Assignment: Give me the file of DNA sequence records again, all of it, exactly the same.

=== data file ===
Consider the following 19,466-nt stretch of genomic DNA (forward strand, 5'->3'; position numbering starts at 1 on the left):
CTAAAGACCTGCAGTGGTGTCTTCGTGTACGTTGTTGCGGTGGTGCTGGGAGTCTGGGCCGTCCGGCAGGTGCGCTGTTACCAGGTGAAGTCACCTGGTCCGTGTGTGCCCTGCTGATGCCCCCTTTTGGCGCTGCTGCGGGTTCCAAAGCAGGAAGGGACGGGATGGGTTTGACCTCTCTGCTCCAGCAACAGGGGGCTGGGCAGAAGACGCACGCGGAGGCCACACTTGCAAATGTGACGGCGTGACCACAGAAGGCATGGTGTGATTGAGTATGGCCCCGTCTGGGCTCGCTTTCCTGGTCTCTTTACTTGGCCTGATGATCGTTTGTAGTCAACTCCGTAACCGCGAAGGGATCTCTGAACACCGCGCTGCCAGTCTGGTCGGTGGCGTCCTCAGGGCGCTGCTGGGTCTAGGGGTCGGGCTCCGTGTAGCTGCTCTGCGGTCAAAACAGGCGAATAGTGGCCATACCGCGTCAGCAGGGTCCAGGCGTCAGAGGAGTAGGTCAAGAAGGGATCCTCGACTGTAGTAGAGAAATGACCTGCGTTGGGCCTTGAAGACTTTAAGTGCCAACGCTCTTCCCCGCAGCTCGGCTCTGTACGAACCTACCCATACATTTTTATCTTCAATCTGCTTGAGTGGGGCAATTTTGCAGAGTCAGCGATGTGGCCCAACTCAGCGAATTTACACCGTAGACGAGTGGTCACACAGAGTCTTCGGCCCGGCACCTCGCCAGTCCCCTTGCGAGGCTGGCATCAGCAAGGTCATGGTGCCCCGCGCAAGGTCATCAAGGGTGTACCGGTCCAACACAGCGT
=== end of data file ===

Consider the following 19,466-nt stretch of genomic DNA (forward strand, 5'->3'; position numbering starts at 1 on the left):
CTAAAGACCTGCAGTGGTGTCTTCGTGTACGTTGTTGCGGTGGTGCTGGGAGTCTGGGCCGTCCGGCAGGTGCGCTGTTACCAGGTGAAGTCACCTGGTCCGTGTGTGCCCTGCTGATGCCCCCTTTTGGCGCTGCTGCGGGTTCCAAAGCAGGAAGGGACGGGATGGGTTTGACCTCTCTGCTCCAGCAACAGGGGGCTGGGCAGAAGACGCACGCGGAGGCCACACTTGCAAATGTGACGGCGTGACCACAGAAGGCATGGTGTGATTGAGTATGGCCCCGTCTGGGCTCGCTTTCCTGGTCTCTTTACTTGGCCTGATGATCGTTTGTAGTCAACTCCGTAACCGCGAAGGGATCTCTGAACACCGCGCTGCCAGTCTGGTCGGTGGCGTCCTCAGGGCGCTGCTGGGTCTAGGGGTCGGGCTCCGTGTAGCTGCTCTGCGGTCAAAACAGGCGAATAGTGGCCATACCGCGTCAGCAGGGTCCAGGCGTCAGAGGAGTAGGTCAAGAAGGGATCCTCGACTGTAGTAGAGAAATGACCTGCGTTGGGCCTTGAAGACTTTAAGTGCCAACGCTCTTCCCCGCAGCTCGGCTCTGTACGAACCTACCCATACATTTTTATCTTCAATCTGCTTGAGTGGGGCAATTTTGCAGAGTCAGCGATGTGGCCCAACTCAGCGAATTTACACCGTAGACGAGTGGTCACACAGAGTCTTCGGCCCGGCACCTCGCCAGTCCCCTTGCGAGGCTGGCATCAGCAAGGTCATGGTGCCCCGCGCAAGGTCATCAAGGGTGTACCGGTCCAACACAGCGT